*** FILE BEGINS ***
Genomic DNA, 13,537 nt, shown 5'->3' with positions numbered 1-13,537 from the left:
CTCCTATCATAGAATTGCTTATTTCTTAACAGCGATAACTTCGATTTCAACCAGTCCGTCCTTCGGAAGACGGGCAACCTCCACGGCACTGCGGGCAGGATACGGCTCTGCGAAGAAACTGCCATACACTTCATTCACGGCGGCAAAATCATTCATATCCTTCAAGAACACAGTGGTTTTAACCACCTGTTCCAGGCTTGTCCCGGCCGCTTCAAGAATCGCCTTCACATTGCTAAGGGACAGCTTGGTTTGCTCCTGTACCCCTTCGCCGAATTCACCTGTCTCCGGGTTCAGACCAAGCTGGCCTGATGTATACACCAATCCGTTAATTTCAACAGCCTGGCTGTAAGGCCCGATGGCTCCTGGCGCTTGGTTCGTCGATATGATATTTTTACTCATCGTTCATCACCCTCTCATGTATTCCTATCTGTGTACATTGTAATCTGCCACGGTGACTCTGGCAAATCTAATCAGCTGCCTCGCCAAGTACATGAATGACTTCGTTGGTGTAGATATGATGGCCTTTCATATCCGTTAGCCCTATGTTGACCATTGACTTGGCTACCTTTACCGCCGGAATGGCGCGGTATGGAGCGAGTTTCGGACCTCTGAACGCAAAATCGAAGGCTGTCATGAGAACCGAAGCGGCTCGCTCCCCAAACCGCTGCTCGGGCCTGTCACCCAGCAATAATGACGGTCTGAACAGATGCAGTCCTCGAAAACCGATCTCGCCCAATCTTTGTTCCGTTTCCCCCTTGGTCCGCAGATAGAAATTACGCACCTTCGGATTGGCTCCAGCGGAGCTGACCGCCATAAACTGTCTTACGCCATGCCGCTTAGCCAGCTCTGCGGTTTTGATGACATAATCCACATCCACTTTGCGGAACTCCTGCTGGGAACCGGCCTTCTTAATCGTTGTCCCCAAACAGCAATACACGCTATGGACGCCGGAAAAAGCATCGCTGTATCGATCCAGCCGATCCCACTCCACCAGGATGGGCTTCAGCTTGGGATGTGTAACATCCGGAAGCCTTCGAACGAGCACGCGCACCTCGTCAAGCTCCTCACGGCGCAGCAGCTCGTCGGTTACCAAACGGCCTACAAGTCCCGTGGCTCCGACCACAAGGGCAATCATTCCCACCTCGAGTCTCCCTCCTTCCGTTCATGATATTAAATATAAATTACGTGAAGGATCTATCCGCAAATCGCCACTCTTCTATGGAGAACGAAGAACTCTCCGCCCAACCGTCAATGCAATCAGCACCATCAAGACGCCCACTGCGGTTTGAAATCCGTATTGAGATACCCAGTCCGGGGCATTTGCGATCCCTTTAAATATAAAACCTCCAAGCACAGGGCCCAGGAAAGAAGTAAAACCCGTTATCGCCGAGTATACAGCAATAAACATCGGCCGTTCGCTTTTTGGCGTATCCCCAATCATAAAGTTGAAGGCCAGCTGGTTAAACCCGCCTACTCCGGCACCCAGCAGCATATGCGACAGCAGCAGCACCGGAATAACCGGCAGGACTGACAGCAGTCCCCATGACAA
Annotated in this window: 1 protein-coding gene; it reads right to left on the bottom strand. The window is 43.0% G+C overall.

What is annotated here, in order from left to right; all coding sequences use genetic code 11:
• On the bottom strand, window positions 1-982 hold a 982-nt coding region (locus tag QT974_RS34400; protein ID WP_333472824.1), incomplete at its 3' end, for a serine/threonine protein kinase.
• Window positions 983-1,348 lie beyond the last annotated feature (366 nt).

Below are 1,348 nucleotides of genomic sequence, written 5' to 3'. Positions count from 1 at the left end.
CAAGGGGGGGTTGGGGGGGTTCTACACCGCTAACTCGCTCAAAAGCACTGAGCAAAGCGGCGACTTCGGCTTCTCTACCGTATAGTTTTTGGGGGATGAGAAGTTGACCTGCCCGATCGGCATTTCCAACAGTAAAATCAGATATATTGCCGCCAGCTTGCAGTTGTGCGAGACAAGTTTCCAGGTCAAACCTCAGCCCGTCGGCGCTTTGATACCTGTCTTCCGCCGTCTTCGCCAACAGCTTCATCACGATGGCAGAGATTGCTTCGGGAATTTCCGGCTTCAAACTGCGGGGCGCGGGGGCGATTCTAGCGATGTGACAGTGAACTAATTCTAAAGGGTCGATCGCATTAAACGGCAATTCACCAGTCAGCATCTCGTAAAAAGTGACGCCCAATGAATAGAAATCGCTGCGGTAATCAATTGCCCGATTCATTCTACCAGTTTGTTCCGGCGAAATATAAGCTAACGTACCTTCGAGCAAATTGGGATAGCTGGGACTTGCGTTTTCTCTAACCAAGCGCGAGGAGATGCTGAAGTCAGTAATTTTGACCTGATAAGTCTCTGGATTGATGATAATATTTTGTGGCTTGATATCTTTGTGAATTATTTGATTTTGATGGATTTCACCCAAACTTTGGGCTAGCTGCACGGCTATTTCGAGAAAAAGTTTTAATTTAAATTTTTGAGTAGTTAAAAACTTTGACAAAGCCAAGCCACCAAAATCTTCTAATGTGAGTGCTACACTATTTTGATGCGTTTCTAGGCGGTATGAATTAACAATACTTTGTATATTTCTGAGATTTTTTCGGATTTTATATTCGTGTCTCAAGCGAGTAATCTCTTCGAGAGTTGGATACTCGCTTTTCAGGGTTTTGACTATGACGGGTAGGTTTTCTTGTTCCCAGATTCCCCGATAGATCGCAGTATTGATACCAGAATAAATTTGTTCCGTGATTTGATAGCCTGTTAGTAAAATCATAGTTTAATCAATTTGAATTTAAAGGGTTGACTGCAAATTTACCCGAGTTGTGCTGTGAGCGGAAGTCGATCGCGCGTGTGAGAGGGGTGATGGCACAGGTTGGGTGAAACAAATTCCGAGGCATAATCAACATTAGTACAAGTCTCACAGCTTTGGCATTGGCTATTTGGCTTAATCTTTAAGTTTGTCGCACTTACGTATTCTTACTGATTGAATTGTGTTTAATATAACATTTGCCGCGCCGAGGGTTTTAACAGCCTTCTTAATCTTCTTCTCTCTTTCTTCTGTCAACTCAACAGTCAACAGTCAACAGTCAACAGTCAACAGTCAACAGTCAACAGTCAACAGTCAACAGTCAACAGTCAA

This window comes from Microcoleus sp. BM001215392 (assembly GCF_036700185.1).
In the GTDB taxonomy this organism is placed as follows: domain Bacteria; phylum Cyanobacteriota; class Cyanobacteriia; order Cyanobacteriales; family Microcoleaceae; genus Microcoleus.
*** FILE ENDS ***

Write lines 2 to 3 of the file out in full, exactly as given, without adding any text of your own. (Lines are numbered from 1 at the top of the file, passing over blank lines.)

CTCCTATCATAGAATTGCTTATTTCTTAACAGCGATAACTTCGATTTCAACCAGTCCGTCCTTCGGAAGACGGGCAACCTCCACGGCACTGCGGGCAGGATACGGCTCTGCGAAGAAACTGCCATACACTTCATTCACGGCGGCAAAATCATTCATATCCTTCAAGAACACAGTGGTTTTAACCACCTGTTCCAGGCTTGTCCCGGCCGCTTCAAGAATCGCCTTCACATTGCTAAGGGACAGCTTGGTTTGCTCCTGTACCCCTTCGCCGAATTCACCTGTCTCCGGGTTCAGACCAAGCTGGCCTGATGTATACACCAATCCGTTAATTTCAACAGCCTGGCTGTAAGGCCCGATGGCTCCTGGCGCTTGGTTCGTCGATATGATATTTTTACTCATCGTTCATCACCCTCTCATGTATTCCTATCTGTGTACATTGTAATCTGCCACGGTGACTCTGGCAAATCTAATCAGCTGCCTCGCCAAGTACATGAATGACTTCGTTGGTGTAGATATGATGGCCTTTCATATCCGTTAGCCCTATGTTGACCATTGACTTGGCTACCTTTACCGCCGGAATGGCGCGGTATGGAGCGAGTTTCGGACCTCTGAACGCAAAATCGAAGGCTGTCATGAGAACCGAAGCGGCTCGCTCCCCAAACCGCTGCTCGGGCCTGTCACCCAGCAATAATGACGGTCTGAACAGATGCAGTCCTCGAAAACCGATCTCGCCCAATCTTTGTTCCGTTTCCCCCTTGGTCCGCAGATAGAAATTACGCACCTTCGGATTGGCTCCAGCGGAGCTGACCGCCATAAACTGTCTTACGCCATGCCGCTTAGCCAGCTCTGCGGTTTTGATGACATAATCCACATCCACTTTGCGGAACTCCTGCTGGGAACCGGCCTTCTTAATCGTTGTCCCCAAACAGCAATACACGCTATGGACGCCGGAAAAAGCATCGCTGTATCGATCCAGCCGATCCCACTCCACCAGGATGGGCTTCAGCTTGGGATGTGTAACATCCGGAAGCCTTCGAACGAGCACGCGCACCTCGTCAAGCTCCTCACGGCGCAGCAGCTCGTCGGTTACCAAACGGCCTACAAGTCCCGTGGCTCCGACCACAAGGGCAATCATTCCCACCTCGAGTCTCCCTCCTTCCGTTCATGATATTAAATATAAATTACGTGAAGGATCTATCCGCAAATCGCCACTCTTCTATGGAGAACGAAGAACTCTCCGCCCAACCGTCAATGCAATCAGCACCATCAAGACGCCCACTGCGGTTTGAAATCCGTATTGAGATACCCAGTCCGGGGCATTTGCGATCCCTTTAAATATAAAACCTCCAAGCACAGGGCCCAGGAAAGAAGTAAAACCCGTTATCGCCGAGTATACAGCAATAAACATCGGCCGTTCGCTTTTTGGCGTATCCCCAATCATAAAGTTGAAGGCCAGCTGGTTAAACCCGCCTACTCCGGCACCCAGCAGCATATGCGACAGCAGCAGCACCGGAATAACCGGCAGGACTGACAGCAGTCCCCATGACAA
Annotated in this window: 1 protein-coding gene; it reads right to left on the bottom strand. The window is 43.0% G+C overall.